One fun fact is that Sudoku (on a n by n grid) is NP-complete.

It's in NP because given a sudoku problem instance (a n by n grid with only some clues filled in) and a proposed solution (a n by n grid with all the squares filled in) you can check if the solution is correct in polynomial time. That is, you check that each square in the problem is equal to the square in the solution, and you check the rows/columns/larger-squares to see if they each contain the values (1..n).

So a problem X is in NP if given a polynomial-sized certificate C, you can run a polynomial-time algorithm C_Check() to see if it is actually a valid solution. In the sudoku problem:

X is Sudoku with instance x C is the proposed solved sudoku C_Check(x, C) is the algorithm where you check the rows/columns/larger-squares and you check that for every square in X[i][j] that is filled, C[i][j] == X[i][j]

In a normal breadth first search, where there are a polynomial # of vertices, you actually don't even need to use C until the very end. You're allowed to say

X is ShortestPathProblem with instance x C is the proposed shortest path C_Check(x, C) is just (BFS(x) == C)

So therefore any problem in P is automatically in NP.


If you are genuinely interested in understanding this, I would be interested in helping you get there. I'm not an expert, but when I've spoken with people who are experts, they have told me that I'm getting things right.

An email address that works for me is in my profile.


Strictly speaking, NP problems need to have boolean outcome, so "what's the shortest path" is not an NP problem. Instead, "is there a path with cost <= X?" is an NP problem.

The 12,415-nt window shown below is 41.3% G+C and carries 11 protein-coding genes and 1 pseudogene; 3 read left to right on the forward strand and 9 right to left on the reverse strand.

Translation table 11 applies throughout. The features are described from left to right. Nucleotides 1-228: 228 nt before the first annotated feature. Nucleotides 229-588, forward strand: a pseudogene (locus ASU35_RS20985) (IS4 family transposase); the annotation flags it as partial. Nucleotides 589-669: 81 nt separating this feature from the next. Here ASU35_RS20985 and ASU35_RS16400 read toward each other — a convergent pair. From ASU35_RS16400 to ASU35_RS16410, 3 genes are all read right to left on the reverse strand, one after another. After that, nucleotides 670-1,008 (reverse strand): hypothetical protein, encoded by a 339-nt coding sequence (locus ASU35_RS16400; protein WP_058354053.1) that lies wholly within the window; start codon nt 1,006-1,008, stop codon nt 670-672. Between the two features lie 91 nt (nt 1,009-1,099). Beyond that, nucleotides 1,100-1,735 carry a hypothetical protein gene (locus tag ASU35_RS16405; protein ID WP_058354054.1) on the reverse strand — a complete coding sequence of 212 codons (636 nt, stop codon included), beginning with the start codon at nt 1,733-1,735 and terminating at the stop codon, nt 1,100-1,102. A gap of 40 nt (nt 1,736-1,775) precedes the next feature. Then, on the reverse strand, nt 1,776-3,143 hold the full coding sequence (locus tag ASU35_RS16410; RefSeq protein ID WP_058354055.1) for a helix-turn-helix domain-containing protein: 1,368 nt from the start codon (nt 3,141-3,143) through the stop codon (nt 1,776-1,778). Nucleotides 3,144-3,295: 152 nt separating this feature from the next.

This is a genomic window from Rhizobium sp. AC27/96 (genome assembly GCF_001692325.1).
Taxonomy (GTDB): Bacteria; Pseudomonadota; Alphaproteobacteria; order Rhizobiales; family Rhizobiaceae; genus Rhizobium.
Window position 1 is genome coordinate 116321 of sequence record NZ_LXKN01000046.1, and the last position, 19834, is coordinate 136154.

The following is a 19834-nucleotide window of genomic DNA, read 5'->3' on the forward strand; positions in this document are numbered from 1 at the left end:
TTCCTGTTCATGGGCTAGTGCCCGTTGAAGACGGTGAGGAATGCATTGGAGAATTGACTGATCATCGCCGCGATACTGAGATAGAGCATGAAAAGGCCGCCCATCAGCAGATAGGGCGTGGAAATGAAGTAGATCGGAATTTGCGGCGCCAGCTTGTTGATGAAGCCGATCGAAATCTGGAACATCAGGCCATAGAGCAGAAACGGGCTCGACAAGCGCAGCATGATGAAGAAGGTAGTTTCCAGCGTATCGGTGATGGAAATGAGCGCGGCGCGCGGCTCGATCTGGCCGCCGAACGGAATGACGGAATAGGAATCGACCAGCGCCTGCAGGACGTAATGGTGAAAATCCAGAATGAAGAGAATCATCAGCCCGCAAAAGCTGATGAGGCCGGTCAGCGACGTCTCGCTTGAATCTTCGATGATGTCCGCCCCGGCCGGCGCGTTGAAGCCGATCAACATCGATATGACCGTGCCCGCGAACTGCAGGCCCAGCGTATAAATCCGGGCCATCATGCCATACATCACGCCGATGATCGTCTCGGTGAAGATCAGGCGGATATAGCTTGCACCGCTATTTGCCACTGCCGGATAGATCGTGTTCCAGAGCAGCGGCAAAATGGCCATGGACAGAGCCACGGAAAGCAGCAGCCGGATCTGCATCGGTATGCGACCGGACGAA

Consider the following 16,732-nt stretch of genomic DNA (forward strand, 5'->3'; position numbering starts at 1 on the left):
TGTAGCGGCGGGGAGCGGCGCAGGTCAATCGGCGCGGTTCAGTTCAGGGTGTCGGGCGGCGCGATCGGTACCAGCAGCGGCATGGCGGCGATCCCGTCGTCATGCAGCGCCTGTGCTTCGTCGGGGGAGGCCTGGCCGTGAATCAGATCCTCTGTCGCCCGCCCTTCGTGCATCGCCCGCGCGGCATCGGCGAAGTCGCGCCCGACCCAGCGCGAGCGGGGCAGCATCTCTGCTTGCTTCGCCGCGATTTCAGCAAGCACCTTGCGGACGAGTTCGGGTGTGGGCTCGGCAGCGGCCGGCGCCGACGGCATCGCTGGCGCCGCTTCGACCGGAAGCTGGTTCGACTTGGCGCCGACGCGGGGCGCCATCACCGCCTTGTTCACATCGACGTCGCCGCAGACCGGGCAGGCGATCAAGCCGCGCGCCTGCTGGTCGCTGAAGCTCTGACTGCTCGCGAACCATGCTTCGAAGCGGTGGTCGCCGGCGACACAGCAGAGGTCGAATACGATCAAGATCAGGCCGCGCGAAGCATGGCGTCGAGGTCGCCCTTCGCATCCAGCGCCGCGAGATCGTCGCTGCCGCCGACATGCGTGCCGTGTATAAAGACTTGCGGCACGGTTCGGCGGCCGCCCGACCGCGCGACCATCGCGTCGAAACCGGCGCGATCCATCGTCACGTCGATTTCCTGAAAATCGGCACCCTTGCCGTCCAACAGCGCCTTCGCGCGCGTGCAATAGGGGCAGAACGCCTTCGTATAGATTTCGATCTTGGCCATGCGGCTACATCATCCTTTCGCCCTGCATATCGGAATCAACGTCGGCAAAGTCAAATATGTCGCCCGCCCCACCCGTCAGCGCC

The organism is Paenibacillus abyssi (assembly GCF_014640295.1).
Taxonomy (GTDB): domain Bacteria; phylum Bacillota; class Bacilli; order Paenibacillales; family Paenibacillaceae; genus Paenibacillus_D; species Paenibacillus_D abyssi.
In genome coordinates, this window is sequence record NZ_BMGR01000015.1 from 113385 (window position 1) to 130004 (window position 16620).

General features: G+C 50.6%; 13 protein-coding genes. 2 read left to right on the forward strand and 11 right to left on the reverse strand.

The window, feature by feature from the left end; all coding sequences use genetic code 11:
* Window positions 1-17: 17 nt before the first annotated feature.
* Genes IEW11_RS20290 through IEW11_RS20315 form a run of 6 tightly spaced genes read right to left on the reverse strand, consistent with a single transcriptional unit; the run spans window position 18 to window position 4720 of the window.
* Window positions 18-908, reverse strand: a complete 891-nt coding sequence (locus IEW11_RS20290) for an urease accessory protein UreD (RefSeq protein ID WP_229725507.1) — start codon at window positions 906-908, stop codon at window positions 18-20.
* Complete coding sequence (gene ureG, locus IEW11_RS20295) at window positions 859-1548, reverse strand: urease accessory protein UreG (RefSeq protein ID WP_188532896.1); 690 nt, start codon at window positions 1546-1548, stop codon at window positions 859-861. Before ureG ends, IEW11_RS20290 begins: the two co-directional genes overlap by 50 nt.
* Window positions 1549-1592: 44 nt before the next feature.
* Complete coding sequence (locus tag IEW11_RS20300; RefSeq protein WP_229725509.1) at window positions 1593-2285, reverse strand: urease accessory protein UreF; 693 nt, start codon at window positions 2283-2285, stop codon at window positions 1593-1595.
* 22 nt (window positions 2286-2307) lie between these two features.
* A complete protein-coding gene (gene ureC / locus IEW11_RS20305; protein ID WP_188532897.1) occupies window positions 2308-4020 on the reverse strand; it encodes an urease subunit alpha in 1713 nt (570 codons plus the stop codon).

Of course, if I had a polynomial-time solver for the "cost <= X?" query, I could easily create a polynomial time solver for the cost of the shortest path, using binary search.

See Decision Problem: https://en.wikipedia.org/wiki/Decision_problem


> For example, a problem, “what’s the shortest path between two points”

Switching to the decision version: "Is there a path of length at most L between the two points?"

To verify a "yes" answer, you get a path; and you just verify that it's short enough and goes from the first point to the second; that's it.

Obviously this verification doesn't work for a "no" answer.


To verify the shortest path, you would need to compute all the other paths as well, to be sure. so this doesn't sound like NP-complete


This confusion is caused by the different notions of problem: there are "decision" problems and "functional" problems. What grandparent asked ("what is the shortest path?") is a functional problem in nature, whereas P & NP are classes of decision problems. A (more or less) equivalent decision problem version of above question would be "is there a path of length at most X?", which then is of course easy to verify if a potential solution is presented.


The link to Scott Aaronson’s “Is P vs NP Formally independent” actually points to his broader survey of P vs NP. Here is a link to the one about independence http://people.cs.uchicago.edu/~fortnow/beatcs/column81.pdf